You know, a lot of this is really bring in your own personal style. And as I said, like, that's really what modern calligraphy is about. It's just like this is your personal script style. It's not following a specific like discipline. You're like, there's not gonna be like, Oh, that's a Master Penman and modern calligraphy. It's so it's really just like we're bringing in our own personal style here. So a lot of ways you can do that is, you know, like, the whole time I've been doing a very, um, not rigid, but, you know, the basically like I've been following the rules. So for like like the A, for example, as I mentioned in the introductory to calligraphy class, it's the O shape and that connected with that you shape. And so that's your standard A. But with your you know what, you're gonna modernize it a little bit. You can just do like that. Very simple, A still definitely modernized you can play with. You're baselines a lot. You don't have to really follow those rules as much anymore. ...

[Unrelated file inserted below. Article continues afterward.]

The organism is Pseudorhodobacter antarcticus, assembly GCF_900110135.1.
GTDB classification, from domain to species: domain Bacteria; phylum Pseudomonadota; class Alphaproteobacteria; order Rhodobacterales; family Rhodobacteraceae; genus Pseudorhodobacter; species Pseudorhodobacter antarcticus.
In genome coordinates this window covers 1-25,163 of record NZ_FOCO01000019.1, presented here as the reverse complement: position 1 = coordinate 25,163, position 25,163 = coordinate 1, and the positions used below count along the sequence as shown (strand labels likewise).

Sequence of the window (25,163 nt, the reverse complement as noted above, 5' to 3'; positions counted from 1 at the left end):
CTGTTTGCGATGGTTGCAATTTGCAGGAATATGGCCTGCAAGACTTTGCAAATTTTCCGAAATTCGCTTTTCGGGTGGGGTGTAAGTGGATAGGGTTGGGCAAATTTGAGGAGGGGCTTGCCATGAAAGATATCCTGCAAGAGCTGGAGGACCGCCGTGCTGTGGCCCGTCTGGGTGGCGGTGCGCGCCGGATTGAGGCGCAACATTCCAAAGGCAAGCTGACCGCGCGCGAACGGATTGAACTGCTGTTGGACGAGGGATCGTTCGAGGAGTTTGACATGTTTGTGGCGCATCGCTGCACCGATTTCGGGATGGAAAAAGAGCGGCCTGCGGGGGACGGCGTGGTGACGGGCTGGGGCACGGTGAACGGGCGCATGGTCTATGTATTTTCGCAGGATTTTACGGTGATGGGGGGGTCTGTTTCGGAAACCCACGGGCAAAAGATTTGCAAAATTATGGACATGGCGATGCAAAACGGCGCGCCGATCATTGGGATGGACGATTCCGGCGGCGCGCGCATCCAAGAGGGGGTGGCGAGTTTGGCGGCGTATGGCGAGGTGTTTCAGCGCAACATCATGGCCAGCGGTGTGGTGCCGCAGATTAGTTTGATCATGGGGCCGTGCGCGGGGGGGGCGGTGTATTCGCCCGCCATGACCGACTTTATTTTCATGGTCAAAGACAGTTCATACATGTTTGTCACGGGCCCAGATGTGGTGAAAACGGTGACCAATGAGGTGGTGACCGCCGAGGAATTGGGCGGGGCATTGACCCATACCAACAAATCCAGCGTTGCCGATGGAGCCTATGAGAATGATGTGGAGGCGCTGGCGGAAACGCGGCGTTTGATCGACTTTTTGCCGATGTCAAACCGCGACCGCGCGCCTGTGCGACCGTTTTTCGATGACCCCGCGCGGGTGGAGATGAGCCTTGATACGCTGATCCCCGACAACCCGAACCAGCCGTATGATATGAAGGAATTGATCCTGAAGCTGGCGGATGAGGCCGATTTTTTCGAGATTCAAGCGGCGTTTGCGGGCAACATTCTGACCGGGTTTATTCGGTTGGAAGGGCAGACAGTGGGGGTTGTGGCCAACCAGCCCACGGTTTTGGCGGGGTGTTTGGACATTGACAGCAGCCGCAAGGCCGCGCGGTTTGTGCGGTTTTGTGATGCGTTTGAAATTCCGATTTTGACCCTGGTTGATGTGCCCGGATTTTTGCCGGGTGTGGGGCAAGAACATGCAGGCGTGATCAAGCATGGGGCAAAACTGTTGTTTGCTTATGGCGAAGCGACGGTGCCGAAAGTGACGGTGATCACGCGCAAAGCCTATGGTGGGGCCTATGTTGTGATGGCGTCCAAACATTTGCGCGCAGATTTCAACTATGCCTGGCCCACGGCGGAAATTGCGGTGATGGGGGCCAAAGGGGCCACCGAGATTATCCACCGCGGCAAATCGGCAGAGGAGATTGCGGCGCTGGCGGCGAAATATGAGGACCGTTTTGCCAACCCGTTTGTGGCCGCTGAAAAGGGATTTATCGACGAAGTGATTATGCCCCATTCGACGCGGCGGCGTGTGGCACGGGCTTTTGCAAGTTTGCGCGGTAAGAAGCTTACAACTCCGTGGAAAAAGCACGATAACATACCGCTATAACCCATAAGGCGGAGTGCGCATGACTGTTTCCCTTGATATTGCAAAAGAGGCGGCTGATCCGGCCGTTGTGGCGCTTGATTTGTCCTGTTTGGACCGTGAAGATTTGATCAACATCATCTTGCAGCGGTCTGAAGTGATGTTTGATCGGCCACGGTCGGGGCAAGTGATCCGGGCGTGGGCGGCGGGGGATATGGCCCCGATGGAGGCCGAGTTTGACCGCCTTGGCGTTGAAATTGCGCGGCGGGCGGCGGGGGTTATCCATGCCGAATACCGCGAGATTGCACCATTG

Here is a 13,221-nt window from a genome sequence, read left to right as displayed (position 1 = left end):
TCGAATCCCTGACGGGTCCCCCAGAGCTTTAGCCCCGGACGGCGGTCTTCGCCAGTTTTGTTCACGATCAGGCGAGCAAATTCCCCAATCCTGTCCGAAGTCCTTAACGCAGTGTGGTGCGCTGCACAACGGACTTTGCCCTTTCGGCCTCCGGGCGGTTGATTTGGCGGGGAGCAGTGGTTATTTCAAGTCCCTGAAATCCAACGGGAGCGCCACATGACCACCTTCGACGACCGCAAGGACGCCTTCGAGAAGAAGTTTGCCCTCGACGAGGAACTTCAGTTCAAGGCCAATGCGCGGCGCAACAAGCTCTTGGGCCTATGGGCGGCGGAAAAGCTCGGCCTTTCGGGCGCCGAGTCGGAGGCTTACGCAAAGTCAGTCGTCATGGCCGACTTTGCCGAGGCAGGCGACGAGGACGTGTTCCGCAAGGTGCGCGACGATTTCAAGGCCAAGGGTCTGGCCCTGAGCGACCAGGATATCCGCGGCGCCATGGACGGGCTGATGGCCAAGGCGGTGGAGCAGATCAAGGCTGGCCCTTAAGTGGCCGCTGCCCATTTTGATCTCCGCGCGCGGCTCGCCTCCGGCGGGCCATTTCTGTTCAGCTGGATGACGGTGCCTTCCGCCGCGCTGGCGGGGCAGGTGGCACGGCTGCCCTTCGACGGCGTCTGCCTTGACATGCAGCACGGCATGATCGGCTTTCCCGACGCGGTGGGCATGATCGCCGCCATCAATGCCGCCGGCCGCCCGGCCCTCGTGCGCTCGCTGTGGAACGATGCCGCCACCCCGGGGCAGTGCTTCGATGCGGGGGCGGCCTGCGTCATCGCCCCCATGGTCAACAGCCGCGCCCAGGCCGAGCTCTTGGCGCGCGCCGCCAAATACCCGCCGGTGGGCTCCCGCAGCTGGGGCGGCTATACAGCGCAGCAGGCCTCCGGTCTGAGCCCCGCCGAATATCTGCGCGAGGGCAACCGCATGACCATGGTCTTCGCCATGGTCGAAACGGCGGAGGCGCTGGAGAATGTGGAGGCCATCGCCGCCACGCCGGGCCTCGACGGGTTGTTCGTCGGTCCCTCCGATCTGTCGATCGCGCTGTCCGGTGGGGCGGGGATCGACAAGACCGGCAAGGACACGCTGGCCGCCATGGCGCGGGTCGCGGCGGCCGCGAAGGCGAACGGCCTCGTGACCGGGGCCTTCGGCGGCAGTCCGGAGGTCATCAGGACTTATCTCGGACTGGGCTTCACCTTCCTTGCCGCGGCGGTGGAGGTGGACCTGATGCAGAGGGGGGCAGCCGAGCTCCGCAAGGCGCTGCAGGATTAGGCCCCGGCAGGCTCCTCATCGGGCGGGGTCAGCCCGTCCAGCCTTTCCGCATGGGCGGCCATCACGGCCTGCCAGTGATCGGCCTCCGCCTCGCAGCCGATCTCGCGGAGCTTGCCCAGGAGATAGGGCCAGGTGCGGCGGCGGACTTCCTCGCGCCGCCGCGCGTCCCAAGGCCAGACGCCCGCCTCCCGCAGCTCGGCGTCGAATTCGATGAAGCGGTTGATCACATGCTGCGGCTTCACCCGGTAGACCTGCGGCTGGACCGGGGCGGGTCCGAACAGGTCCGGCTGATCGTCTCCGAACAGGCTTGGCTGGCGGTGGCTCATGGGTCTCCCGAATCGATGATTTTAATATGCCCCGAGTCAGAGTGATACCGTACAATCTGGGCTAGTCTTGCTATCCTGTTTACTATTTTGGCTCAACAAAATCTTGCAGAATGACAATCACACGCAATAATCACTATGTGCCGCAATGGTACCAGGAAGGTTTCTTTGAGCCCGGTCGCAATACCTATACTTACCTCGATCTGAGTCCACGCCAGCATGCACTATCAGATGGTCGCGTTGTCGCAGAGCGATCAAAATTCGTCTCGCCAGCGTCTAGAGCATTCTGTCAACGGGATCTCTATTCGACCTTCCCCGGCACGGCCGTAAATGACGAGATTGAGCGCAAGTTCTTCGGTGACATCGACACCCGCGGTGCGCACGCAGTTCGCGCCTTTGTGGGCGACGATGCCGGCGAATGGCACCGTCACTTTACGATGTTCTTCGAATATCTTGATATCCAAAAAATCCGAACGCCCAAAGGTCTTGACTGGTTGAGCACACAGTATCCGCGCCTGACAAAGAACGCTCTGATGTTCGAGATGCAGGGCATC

You don't have to keep everything necessarily within these guides you can dio like Let's call it was to say ab extract. So my letters air bouncing kind of all over the place, in that sense, Um, a little bit more angular down here. That's just two of the ways. Basically, you can do that, but just because you're bringing in your own personal style or like modernizing it, for example, it doesn't mean that you have to make it like angular or any of that stuff. It's not like a specific set of rules for modern. Um, just I just encourage people when they're doing this, to just bring in their own personality into their scripts, styles, eso you're not. And I was just like, if I'm addressing a letter to like my best friend, I'm not gonna use copper plate, you know, it's just I mean, I might depending on what it is, but it's like I don't know If I was setting out like a wedding invitation, I'd probably be more prone to using copper plate. But if I'm like, Hey, happy 35th birthday, let's go have a cocktail. I'm probably gonna do something like this and let my personality show through a little bit more like I think there, like, did the word I really didn't want to do that's happy. It's like I just have a skip happy, and I'm gonna write birthday. OK, so sad birthday. Um, so that's just, you know, just gonna have, like, a lot more fun with it, and just and that's my style of modern calligraphy, but I just I want to point out that you do still want to make sure that it's legible. You know, there is a lot of different script styles out there right now that people are doing where they look really fantastic and they're very interesting. But once you put them in the mail, if you dio, you know, as an envelope, there's a good chance it is not gonna get there. So are to your destination. So that's just something I really stress when you're like bringing in that personality, um, your personality into your script style. I just really recommend making sure that you actually can read it. So whether you're bouncing around on the baseline or you know, not that you have to, you could do something completely straight. Um, if you're just elongating your letters or shrinking them together so you could dio um you know, like for a capital A, for example, you could get something like this and make it super narrow. All right, so that's definitely kind of a funk ified a, um, or you could do even like that and do something super crazy and organic looking and finish the whole word off like, as you know, on a curve. But no matter what you dio just focus on legibility, you're still wanna have consistency. The same rules still apply. So even though I said, you know, following, like a specific discipline, just make sure that you're still following the principles of beautiful handwriting and that includes legibility. So that is my speech on modern calligraphy. Um, and it seems to like, you know, when doing the copper plate, you know, people the because it's because it's a more rigid form. There would be a lot of similarity between all of us doing it. But what I what I really like about this modernization is it can really be customized. And, you know, mine wouldn't look like yours. Yeah, I would never look anything like yours. It wouldn't be very good. It could very well could. Yeah, you know, it's just like so. I've taught modern calligraphy before, and I love to see how people I use my script. I was like a launching point, but then they'll make it their own. And I'm just like, I really like what you did there. Note to self. No, I'm kidding. I don't I don't do that. But, you know, it's I do love to see how people make the script styles their own. They have, like, a little floor somewhere, like you know, instead of like, I like to finish my crazy wise up like this, but maybe they want to do like a little tightening up over there and have, like, some curly cues. So even though it's like, you know, loopy and cute, it's still modern calligraphy. But I just love seeing how that comes out and everybody's script styles once they get used to this. So the point is, you know, enjoy it, make it your own experiment, like when you're doing this at home, you know, dance like nobody's looking. So I have terrible sheets of flourishing, just like, but I don't care, cause I'm, like, figure out what I can do next. It's like, Ah yeah, That doesn't look good, But now I know what not to do. But, you know, if I did this, it might look good. And so I just keep going with it. Um, so just keep going like that. Just use up the paper. I know Don't waste, but there's a lot of paper out there. Don't You don't even have to use, like, a brandy pad of paper. Take some printer paper. You know, that's laying around. Use a pencil. Just mark it up. Have fun with it. Um, and just enjoy it. Yeah, that's fun. Part about altering those forms.